If so, this would mean mind exists in degrees, according to and determined by the content of experience, e.g., a person with five senses has more mind than a person with four... a person with four, more than a person with three, and so forth.

Pray tell, sir, how this can be.
promethean75
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Re: An existential ethics

Post by promethean75 »

"In fact, the "I" and the "self" and the "soul" are all synonyms for the same thing."

So the body possesses the mind as it might possess a foot, or a head of blonde hair, or a weight of 146 pounds?

I find this rather strange because it quite confuses my understanding of what it means for things to have properties. Moreover, if I were mistaken about what I thought was the nature of such possessions - he has a size ten foot - I would be able to confirm or disconfirm this theory by observing the foot... but how would I know I was mistaken about the nature of someone's mind?

Perhaps we can solve this non-problem (which is linguistic and not conceptual) by identifying the existence of mind with/by particular behaviors and dispositions, such that we observe people acting mindfully (or not) rather than being in possession of a mind, which we could be quite mistaken about and not even know it. Consider the p-zombie argument.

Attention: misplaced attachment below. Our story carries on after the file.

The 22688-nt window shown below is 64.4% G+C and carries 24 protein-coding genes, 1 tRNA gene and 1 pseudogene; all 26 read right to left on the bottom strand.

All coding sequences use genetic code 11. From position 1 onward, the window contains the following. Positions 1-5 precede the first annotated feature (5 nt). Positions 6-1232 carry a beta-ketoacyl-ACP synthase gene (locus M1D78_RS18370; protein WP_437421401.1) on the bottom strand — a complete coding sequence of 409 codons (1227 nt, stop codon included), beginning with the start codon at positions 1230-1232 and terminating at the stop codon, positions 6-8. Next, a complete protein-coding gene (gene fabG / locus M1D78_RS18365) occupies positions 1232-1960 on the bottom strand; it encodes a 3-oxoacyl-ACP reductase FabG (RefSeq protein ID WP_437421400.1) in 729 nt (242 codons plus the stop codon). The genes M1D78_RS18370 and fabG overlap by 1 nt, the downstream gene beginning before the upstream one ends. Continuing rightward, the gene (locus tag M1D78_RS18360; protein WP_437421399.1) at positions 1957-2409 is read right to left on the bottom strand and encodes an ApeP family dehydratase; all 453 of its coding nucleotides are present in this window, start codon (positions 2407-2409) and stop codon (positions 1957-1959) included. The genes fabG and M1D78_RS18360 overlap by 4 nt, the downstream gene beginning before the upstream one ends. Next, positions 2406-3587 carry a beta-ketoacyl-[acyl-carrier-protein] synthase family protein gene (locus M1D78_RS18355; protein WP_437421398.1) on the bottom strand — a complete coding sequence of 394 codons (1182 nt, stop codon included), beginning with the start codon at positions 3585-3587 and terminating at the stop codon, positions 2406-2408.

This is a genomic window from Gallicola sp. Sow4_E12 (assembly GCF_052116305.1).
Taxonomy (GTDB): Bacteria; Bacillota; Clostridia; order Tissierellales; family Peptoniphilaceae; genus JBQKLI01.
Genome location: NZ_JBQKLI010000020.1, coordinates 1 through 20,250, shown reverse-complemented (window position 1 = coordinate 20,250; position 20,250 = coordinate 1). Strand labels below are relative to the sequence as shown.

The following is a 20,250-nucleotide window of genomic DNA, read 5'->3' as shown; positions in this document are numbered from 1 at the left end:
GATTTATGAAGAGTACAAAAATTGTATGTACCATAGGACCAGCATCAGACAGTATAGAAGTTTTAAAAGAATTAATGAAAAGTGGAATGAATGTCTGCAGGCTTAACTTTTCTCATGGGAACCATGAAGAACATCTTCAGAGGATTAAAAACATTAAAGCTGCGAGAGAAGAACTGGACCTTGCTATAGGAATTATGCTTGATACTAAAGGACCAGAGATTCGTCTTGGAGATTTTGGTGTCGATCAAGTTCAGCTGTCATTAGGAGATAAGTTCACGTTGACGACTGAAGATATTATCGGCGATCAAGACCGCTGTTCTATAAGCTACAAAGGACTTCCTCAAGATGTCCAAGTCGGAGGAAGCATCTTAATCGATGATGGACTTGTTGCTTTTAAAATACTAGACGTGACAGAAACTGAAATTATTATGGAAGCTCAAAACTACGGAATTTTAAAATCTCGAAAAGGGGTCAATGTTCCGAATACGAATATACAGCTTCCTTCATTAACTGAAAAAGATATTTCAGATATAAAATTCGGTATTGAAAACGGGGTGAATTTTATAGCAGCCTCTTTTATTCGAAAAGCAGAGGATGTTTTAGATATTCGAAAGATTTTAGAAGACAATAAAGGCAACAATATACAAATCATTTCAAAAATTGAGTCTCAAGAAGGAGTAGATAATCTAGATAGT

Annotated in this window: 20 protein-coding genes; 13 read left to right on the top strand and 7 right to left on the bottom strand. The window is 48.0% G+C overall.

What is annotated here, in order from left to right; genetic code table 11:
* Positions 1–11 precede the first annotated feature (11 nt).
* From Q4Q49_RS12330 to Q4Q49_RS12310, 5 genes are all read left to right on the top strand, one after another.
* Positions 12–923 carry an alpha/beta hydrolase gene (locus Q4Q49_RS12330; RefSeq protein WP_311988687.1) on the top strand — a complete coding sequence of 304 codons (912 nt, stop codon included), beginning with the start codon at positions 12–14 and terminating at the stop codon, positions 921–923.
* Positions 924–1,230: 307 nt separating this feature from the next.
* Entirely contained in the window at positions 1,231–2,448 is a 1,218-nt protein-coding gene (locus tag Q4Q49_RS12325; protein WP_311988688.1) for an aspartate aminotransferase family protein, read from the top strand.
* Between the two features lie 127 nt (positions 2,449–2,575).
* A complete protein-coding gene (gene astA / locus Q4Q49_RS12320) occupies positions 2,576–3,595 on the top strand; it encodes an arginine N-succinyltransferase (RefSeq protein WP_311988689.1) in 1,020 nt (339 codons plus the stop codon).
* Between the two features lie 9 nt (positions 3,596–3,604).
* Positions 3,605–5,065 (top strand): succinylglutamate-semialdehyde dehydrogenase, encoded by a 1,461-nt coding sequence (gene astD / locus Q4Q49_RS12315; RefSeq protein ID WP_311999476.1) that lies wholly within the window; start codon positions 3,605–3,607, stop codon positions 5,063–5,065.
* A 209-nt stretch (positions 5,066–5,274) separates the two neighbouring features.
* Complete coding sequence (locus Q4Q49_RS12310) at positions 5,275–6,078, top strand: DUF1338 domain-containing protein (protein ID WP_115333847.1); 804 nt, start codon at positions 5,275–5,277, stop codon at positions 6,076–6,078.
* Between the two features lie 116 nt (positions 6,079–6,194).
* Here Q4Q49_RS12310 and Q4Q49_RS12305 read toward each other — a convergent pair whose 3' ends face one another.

These are only epistemological problems so far. There is also a strong basis for denying the existence of a causally and substantially independent ontological substance such as 'mind', as Descartes proposed.
seeds
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Re: An existential ethics

Post by seeds »

promethean75 wrote: Tue Dec 28, 2021 6:20 am It sounds to me like you are basing the proof for an independent existence of the mind, on some capacity to remember things actually experienced. So, does the mind not yet exist until there is experience, and the capacity that follows, to recollect it... to remember it?
Metaphorically speaking, does the RAM capacity of a computer "not exist" until it receives input?
promethean75 wrote: Tue Dec 28, 2021 6:20 am If so, this would mean mind exists in degrees, according to and determined by the content of experience, e.g., a person with five senses has more mind than a person with four... a person with four, more than a person with three, and so forth.

Pray tell, sir, how this can be.
Explain to me how a human mind (or, more specifically, how the mind's inner "agent") could be missing one of its senses?

(Note: Be careful not to confuse the existence of a sense with that of its corresponding "window" to the outer world.)
seeds wrote: Tue Dec 28, 2021 2:31 am "In fact, the "I" and the "self" and the "soul" are all synonyms for the same thing."
promethean75 wrote: Tue Dec 28, 2021 6:20 am So the body possesses the mind as it might possess a foot, or a head of blonde hair, or a weight of 146 pounds?
No.

The body momentarily possesses (holds/encapsulates) the mind and its agent in the same way that the human placenta momentarily holds and encapsulates a human fetus...

Image